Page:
A couple freshmen Coach Harbaugh mentioned were doing well on the offensive line. Do you have a set starting five?
“No, no. Ben Bredeson’s really been stepping up there good. We’ve been working him at left tackle. He’s doing a really, really nice job. Michael Onwenu’s done a great job. He’s D-line and comes back. I mean, this offensive system that we have here is a lot to learn. He’s done a good job. And Stephen Spanellis, a big strong guy, we moved him in to guard. He’s doing a really good job. We’re really pleased where we are with the young guys than we were last year in terms of the retention. And the older guys in the room have done a great job. I know during the summer by NCAA rules we can’t get together with them but I heard through the grapevine those guys were getting together and watching tape and really sitting down and getting better as an offensive line.”
Did those young guys make it harder for you this year than you were expecting in camp to settle on--
“Yeah, it did, which is nice. It’s a pleasure to have that. You come out and see a guy coming out and competing against a senior defensive lineman and blocking him you’re going, ‘Hey, that’s pretty good.’ I mean, that’s a big, strong guy across from him that he’s blocking, so that’s exciting.”
You’ve said in the past that you don’t really care if a freshman starts, you’ve done it before. Would you be comfortable with Ben starting at left tackle?
“I would. I would. And nothing’s been set this time but we’ll just keep competing there at that spot and see how it all works out. But he has all the skill set, the mental capacity, the physicality, all the characteristics you look for to be a starter. He’s a special young player and he’s got a chance to have a really, really good future.”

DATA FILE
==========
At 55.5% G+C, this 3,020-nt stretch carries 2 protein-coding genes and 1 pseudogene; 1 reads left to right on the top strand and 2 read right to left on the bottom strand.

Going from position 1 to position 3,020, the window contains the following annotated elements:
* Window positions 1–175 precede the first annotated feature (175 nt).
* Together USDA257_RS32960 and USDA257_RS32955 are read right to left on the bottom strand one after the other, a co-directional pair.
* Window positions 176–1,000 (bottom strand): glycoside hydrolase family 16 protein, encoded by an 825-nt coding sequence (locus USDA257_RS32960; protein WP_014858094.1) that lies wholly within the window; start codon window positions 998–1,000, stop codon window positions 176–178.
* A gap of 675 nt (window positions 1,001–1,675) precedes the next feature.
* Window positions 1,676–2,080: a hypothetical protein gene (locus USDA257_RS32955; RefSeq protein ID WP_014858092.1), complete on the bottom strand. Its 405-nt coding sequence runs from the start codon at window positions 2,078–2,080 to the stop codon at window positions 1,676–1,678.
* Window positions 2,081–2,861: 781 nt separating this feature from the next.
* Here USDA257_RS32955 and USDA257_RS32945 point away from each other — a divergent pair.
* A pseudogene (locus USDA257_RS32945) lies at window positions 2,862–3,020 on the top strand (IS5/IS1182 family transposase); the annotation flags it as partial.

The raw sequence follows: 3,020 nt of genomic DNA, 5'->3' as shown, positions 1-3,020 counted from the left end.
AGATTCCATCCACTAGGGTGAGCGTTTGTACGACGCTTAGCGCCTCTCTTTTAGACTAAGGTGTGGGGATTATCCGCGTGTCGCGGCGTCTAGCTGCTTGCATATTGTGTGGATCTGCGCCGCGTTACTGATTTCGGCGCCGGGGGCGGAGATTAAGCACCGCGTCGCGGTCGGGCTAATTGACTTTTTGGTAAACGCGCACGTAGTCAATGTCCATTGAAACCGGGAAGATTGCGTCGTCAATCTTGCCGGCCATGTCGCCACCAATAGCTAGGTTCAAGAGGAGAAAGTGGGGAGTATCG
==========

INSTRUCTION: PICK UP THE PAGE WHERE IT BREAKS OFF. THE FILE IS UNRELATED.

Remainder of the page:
Has anybody nailed down a spot? Not five, but is there two? Three?
“It’s day-to-day, but if we played a game Magnuson would be at right tackle, Kyle Kalis at right guard, Mason at the center spot, Ben Braden at left guard, and then it’s Grant Newsome and Ben Bredeson battling it out at the left tackle. But things could change from there. If we played a game tomorrow, that’d be it.”
[After THE JUMP: a little bit about every offensive position group, plus what M looks for in an offensive lineman]
This is our weekly roundtable, brought back from its offseason slumber because you really don't want to know what we are obsessing about in the offseason. If you ever have any topic suggestions, send them to seth at mgoblog dot com.
Sleeper player of the year? Who are we not talking about that we'll be talking about?
Brian: So not Wheatley then.
Ace: I’m partway into an answer that starts with a mention of Ian Bunting (not my choice) being an option because of our constant Wheatley hype.
Brian: And not Hudson then.
Ace: Options on the ground are very limited unless we’re allowing anyone who hasn’t been a full-time starter already. I was going to go with Dymonte Thomas.
Brian: I don't think I can do this if I can't talk about Wheatley and Hudson.
Ace: I wouldn’t veto Wheatley/Hudson talk even if I could.
Brian: A man needs a code. Can't talk about guys we're talking about. I will persist.
BiSB: Allow me to parse the rule: you can't talk about Hudson and Wheatley in general because your feelings are well known, but you CAN talk about them in the specific context of 2016, as such things are NOT known.
Like, Khaleke Hudson will invade and overrun Persia by the time he's a Junior, but will we see him as a true freshman toppling some minor Greek city-state?
Ace: Please let it be Sparta. #ancientdisrespekt
Seth: This is This Week's Obsession, not Nam. There are rules.
[After THE JUMP we actually do answer the question]